One glance at this gaudy cover photo of Willie Nelson and you'd think he'd already rebelled against the strictures of Nashville: leather jacket, bug-eyed goggles, bellbottoms, chauffeur-driven Rolls Royce. Yes, this oft-overlooked RCA album was released between Willie's retirement from Music Row, his relocation to the more mellow climes of Austin, Texas, and his revival as a long-haired hippie outlaw. Depicted as a rock star, this album is instead a composed, carefully gradated album of mostly acoustic country-folk numbers, from future hit "Good Hearted Woman" to the mellow travelogue of "London." The title track is a hidden gem of the man's hefty songbook though, a plain sung break-up number where the pain looms larger than the explanation.
The Country Outlaw
Music critics are a notoriously lazy bunch. Take the critical shorthand that accompanies Willie Nelson's stark and trailblazing Red Headed Stranger. Often referred to as both the first "Outlaw Country" album and the first conceptual country album, in reality, it's neither. For the former claim, Willie's riding partner Waylon Jennings beat him to the punch with 1973's Honky Tonk Heroes. As for the latter, hell, it's not even Willie's first concept album (see the he said/she said of 1974's Phases and Stages, 1971's cosmic-tinged Yesterday's Wine, or even the gimmicky country fair fare of 1968's Texas in My Soul).
Even shorn of such hyperbole, Red Headed Stranger remains a classic, not just for country music but singer-songwriters the world over who always seek to strip things to essentials. His first album recorded for Columbia (after two classic and genre-expanding albums Shotgun Willie and Phases for Atlantic — not to mention an early career toiling in the country-politan salt mines of RCA and Liberty), Willie made a risky gambit right out of the gate. Rather than embellish his already polished songcraft or put down more of the fine soulful country songs he had steadily been releasing throughout the decade, Willie took his crack touring band (consisting of sister Bobbie Nelson, harmonica player Mickey Raphael, bassist Bee Spears and others) to an out-of-the-way studio in Garland, Texas and stripped everything to the bone. Entwining a skeletal tale about a murderous preacher around a minor song from the Acuff-Rose songbook ("Blue Eyes Crying in the Rain"), Willie then juxtaposed it with gentle instrumental waltzes like "Bandera" and "Just As I Am" to make a haunting and subtle song cycle that remains a touchstone to this day.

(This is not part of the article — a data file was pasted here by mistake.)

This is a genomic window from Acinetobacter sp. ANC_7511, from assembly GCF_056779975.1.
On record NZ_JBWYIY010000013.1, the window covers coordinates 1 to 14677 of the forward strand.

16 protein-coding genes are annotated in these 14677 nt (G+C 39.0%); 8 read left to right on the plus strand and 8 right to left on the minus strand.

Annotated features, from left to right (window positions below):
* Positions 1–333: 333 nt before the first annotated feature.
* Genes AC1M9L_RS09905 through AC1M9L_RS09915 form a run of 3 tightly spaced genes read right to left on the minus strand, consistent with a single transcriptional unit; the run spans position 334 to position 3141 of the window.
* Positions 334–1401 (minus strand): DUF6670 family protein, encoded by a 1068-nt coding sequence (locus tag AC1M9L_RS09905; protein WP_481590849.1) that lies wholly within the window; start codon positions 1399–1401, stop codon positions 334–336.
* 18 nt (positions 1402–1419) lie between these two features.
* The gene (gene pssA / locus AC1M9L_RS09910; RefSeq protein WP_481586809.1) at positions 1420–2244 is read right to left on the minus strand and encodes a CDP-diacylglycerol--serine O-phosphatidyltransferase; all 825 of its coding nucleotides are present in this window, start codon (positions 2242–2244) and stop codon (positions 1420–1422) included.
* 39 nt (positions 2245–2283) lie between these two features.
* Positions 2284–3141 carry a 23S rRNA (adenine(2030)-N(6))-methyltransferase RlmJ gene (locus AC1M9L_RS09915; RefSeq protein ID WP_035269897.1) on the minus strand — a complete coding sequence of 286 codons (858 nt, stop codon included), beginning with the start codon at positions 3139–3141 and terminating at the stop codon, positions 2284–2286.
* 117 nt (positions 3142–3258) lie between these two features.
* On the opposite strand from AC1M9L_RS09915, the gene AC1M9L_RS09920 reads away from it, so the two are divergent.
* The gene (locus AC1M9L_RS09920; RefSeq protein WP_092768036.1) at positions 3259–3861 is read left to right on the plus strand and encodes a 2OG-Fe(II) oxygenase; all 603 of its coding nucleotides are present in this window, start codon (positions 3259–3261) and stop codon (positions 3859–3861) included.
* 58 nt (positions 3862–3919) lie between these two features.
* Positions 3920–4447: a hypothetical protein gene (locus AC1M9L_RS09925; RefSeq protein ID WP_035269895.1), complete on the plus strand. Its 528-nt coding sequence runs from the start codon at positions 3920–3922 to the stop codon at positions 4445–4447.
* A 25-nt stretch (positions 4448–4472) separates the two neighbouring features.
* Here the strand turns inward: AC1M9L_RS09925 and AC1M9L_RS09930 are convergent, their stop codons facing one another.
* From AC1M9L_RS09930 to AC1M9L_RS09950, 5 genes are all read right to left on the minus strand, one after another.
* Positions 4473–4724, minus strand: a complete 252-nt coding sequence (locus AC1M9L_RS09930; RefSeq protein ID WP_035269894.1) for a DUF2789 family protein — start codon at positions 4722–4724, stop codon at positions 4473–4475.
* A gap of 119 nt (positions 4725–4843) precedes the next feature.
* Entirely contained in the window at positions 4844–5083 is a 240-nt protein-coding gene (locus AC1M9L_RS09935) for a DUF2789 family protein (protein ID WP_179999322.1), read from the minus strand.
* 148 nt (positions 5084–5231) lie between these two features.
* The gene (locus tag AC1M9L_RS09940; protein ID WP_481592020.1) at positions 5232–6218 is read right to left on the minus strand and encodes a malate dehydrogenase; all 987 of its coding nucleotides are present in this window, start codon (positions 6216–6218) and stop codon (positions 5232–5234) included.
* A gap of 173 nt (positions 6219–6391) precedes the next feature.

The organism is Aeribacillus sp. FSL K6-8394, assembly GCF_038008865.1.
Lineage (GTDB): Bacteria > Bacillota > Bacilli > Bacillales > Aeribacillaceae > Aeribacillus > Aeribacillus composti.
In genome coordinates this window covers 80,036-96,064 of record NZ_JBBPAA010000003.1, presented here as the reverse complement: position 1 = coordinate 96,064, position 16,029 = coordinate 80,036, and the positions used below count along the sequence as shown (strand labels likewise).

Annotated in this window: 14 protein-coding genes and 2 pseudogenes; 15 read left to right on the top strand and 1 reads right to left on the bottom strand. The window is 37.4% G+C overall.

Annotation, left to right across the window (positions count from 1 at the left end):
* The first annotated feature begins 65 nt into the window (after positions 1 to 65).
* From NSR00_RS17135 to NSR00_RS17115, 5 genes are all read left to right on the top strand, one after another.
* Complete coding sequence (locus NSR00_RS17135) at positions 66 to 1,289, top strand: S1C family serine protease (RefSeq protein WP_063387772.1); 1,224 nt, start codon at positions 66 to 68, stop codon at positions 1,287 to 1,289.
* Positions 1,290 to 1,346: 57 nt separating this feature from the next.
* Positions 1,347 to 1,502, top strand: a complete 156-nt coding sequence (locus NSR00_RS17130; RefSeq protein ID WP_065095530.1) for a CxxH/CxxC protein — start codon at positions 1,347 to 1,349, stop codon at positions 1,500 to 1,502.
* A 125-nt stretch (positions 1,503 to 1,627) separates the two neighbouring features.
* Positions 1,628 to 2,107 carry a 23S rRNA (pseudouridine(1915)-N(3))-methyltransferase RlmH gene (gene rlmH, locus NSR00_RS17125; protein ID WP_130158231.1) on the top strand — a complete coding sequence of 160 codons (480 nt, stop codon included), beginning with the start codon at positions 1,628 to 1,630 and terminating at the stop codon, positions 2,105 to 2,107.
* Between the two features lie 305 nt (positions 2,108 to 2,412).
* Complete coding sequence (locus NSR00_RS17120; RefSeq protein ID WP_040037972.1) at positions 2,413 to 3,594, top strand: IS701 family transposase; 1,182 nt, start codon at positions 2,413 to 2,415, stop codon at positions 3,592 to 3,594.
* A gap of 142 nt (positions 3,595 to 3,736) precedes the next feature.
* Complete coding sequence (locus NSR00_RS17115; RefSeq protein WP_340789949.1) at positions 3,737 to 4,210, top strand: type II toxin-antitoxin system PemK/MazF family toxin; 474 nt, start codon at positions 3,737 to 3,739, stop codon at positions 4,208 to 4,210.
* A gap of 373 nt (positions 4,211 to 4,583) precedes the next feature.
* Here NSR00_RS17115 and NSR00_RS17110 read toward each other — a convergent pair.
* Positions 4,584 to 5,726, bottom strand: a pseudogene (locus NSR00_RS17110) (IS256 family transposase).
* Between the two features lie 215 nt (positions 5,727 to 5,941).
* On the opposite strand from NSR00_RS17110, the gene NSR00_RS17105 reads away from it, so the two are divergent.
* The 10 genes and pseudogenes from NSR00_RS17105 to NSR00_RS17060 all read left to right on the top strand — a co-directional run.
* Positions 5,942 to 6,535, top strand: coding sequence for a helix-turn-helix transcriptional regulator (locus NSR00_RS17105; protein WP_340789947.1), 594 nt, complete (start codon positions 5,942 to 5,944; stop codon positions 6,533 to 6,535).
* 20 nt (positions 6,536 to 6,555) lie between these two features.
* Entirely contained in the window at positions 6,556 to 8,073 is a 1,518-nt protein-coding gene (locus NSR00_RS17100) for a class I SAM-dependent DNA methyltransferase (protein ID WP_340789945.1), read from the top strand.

The moment Willie Nelson was dropped from RCA's roster, Atlantic Records' sharp-eared Jerry Wexler went a-courting down in Texas. While Nashville producers like Felton Jarvis and Chet Atkins knew only to cloak everything that went through their hit factories with countrypolitan sheen, Wexler knew Willie Nelson wouldn't take to such studio polish. He signed him to Atlantic Records' short-lived country division and brought him up to New York City to record. Most crucially, he let Willie handpick his players. The result is Shotgun Willie, the funkiest of country records. The title track, about a speed freak "biting on a bullet and pulling out all of his hair" gets delivered with a horn-punched slink. Elsewhere, brewhaus polka, roadhouse funk, and Django's jazz emerge from the grooves. With this album, the true Willie began to emerge from country music's chrysalis and crest.
The Bash Brothers of '88, the murderous 1927 tandem of Ruth and Gehrig — those are the true peers for Willie Nelson and Waylon Jennings by the mid '70s. Even the most casual of swings was a hit, every hit froze-roped to the top of the charts and stayed there. (See Wanted: The Outlaws, a compilation album cobbled together from previously-released studio scrapple that became the first country album to go platinum). From Redheaded Stranger on through casually tossed-off affairs such as this 1978 album, Willie and Waylon are just having fun. There's the instant classic "Mama Don't Let Your Babies Grow Up to be Cowboys," meticulous ballads like "It's Not Supposed to be That Way" and crude yet charming fare like "I Can Get Off On You." Almost all of Willie's collaborations would feel as laissez-faire but not all of them are as fun a ride as this.
The Great Interpreter